13-21 April, Florida to be with family and Remembering Mom.
Tom Bihn Small Cafe Bag — I’ve had this bag for years (and years) and it never disappoints. It holds just the right amount and rolls up flat into my backpack if I need it to. In this picture, it is holding a Manduka eco travel yoga mat, a water bottle, wallet, and iPhone.
Tom Bihn Synapse 19 — It slides easily under the seat ahead of me on every flight, including the very small regional planes. The teardrop shape makes maneuvering through the airports, the plane aisle, and the trains comfortable and quick. There is enough organization that I know exactly where everything is, but the big open main compartment swallowed my clothes (in packing cubes), laundry bag (scrubba + clothesline), and sundry bag.
In bag and purse
PJ shirt and boxers
Bras (2), unders (3), socks (2)
Shoes: Sanuk slip ons
Scrubba + clothesline
Kindle / Welsh book
Chargers and earbuds
Sundry bag (deodorant stone, shampoo bar, clippers, razor, Rx, OTC, mouthwash tabs, toothbrush)
Here we are a year after lockdown started for me. Still in lockdown, still hoping for an end to the pandemic, and still missing those I can’t see in person. There is reason for hope, however, in the fact that we are vaccinating more people than are testing positive.
I received my first dose of vaccine on 8 March from a nursing home that had overflow doses that they didn’t want to waste. I have an appointment to get my second dose on 9 April at the local health department.
March 1 also brought news that my uncle (and godfather) had passed away. It is one of those events that is a blessing and yet the grief is so strong. He was one of those men who loved quietly and deeply. I will miss him and his kind ways.
In the garden we have planted 3 Nanking cherries, 2 Loganberries, and 6 Concord grapevines. We have dug the holes for the chicken yard expansion fence and rabbit hutches, and I have started rosemary from cuttings, elderberry from seeds, and lavender from seeds.
It may be quiet here for a while. There is still one other very hard thing in the near future. I can’t write about it yet, it is hard to even admit it is real some days. . . . Soon though, I will find the words. Soon.
_Braiding Sweetgrass_. By Robin Wall Kimmerer. copyright 2013
Sitting with this book, sipping hot cocoa, and watching the land sleep and slowly, ever so slowly, begin to awaken was the absolute best way to begin 2021. This is a favorite book and I have reread certain sections of it many times over the past years. This year, my approach was different. I sat and soaked in her words, her thoughts, and her teachings . . . I sat with notebook (see turtles above?) and pen. I sat attentively watching for the word ‘ceremony.’ I approached it as I do Lectio Divina — and it made such an impact.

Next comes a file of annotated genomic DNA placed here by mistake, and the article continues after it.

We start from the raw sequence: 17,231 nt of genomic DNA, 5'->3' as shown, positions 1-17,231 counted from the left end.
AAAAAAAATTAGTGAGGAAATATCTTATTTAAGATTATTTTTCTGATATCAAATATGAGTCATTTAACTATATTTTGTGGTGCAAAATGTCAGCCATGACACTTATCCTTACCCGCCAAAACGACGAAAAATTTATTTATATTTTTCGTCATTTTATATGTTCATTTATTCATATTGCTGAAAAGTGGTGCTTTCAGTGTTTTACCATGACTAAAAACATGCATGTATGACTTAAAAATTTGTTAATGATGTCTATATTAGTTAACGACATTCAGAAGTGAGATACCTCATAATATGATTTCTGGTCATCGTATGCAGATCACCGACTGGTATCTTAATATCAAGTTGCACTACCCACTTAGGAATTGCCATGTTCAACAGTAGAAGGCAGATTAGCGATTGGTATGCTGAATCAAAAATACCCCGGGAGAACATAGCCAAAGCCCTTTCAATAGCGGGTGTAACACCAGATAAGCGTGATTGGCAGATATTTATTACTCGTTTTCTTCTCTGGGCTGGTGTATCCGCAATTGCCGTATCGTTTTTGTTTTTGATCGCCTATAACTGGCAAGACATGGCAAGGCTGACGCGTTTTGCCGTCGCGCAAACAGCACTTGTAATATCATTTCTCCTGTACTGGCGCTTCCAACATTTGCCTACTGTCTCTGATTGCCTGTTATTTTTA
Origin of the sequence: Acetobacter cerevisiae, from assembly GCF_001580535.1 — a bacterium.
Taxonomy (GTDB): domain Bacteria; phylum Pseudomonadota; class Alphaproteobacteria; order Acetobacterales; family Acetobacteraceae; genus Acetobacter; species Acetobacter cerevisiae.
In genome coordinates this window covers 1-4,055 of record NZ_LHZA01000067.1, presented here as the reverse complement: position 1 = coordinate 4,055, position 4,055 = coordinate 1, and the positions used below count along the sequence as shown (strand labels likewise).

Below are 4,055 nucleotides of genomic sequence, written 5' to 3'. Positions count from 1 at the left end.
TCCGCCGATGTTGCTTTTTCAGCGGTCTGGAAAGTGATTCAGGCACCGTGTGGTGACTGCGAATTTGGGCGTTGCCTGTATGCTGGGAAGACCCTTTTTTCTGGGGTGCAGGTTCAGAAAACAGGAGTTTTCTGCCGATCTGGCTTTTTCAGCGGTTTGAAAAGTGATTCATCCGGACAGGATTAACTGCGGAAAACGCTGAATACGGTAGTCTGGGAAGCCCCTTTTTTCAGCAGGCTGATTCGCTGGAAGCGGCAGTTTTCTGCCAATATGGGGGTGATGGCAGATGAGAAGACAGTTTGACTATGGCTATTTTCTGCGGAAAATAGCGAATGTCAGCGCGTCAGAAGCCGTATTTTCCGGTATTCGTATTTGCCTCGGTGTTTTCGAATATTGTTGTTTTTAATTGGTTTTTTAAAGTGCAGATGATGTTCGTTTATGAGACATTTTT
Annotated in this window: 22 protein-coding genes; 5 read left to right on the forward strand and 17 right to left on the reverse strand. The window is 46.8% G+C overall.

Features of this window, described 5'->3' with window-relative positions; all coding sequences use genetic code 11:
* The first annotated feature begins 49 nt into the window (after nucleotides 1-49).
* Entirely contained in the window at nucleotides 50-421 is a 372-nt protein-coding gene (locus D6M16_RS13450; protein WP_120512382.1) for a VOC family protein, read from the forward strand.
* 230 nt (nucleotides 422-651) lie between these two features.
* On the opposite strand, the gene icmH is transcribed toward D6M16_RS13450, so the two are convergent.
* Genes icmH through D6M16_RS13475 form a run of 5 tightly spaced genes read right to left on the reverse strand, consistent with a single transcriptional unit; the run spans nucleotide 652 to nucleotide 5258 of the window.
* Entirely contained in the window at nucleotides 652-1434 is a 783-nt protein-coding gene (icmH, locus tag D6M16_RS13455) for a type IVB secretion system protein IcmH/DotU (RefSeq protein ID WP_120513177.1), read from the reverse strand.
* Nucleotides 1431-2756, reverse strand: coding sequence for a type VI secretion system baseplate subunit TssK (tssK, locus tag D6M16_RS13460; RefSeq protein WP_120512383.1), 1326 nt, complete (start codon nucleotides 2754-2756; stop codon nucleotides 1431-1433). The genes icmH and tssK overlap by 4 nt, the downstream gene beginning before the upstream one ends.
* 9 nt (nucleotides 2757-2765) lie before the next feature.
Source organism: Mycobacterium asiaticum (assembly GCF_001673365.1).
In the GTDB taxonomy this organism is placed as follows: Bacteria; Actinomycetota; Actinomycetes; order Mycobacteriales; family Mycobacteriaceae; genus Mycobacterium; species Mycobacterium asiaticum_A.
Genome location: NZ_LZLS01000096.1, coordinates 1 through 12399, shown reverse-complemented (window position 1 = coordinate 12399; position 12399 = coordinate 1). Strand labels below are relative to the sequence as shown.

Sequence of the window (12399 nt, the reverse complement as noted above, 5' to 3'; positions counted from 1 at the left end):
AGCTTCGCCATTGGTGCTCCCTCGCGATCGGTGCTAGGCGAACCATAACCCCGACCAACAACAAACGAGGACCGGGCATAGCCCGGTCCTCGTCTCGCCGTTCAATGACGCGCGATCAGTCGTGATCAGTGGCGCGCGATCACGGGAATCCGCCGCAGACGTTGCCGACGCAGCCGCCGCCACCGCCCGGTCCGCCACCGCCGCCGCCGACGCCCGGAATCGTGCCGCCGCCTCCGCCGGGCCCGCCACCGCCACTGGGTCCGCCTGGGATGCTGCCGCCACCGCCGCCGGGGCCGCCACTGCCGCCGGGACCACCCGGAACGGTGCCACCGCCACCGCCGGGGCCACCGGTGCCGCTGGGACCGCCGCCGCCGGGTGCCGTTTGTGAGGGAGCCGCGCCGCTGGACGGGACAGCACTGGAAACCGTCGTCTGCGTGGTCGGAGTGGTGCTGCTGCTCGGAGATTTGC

There aren’t going to be lists and lists of quotes from the book. You should probably own a copy and if you don’t, I cannot recommend reading this book enough. The audiobook is perfection since she reads it herself and you get to hear bits of Potawatomi language.
Here, in a nutshell, are the principles of ceremony from an Indigenous perspective:
Ceremonies are the way we remember to remember
Ceremonies draw a circle around our family
Ceremonies have the power to focus attention
That, I think, is the power of ceremony: it marries the mundane to the sacred. The water turns to wine, the coffee to a prayer. The material and the spiritual mingle like grounds mingled with the humus, transformed like steam rising from a mug into the morning mists.
Rooted in gratitude and reciprocity
To have agency in the world, ceremonies should be reciprocal creations, organic in nature . . . They should not be cultural appropriations from Native peoples.
To honor the cycles of the seasons
Include human and the more than human world.
Honor the land and our connection to it.
A second time she says: ceremonies are the way we remember to remember
My takeaways from this are nature based, gratitude based, family/community based ceremonies are the most important. I don’t need to keep a running list of saints’ days in my head, I just need to be observant of the Earth and all her rhythms. Those are worth remembering, those are worth gratitude, and those will knit our family/community together around this place.
I wasn’t seeking a new project. In fact, I thought I had more than enough on my hands as it was. And yet, here I am six weeks into a project that has already worked its way deep into my being. It started, as all good things do, in a conversation among companions. We were discussing little rituals that we have and how creating a ritual can help with grief, remembrance, and celebration. A quote came to mind from RWK’s book _Braiding Sweetgrass_ and so I shared it with my companions. The rest of the day I began to remember more quotes from her book and from others. By the next morning I decided to spend this year reading, writing, and creating ceremonies.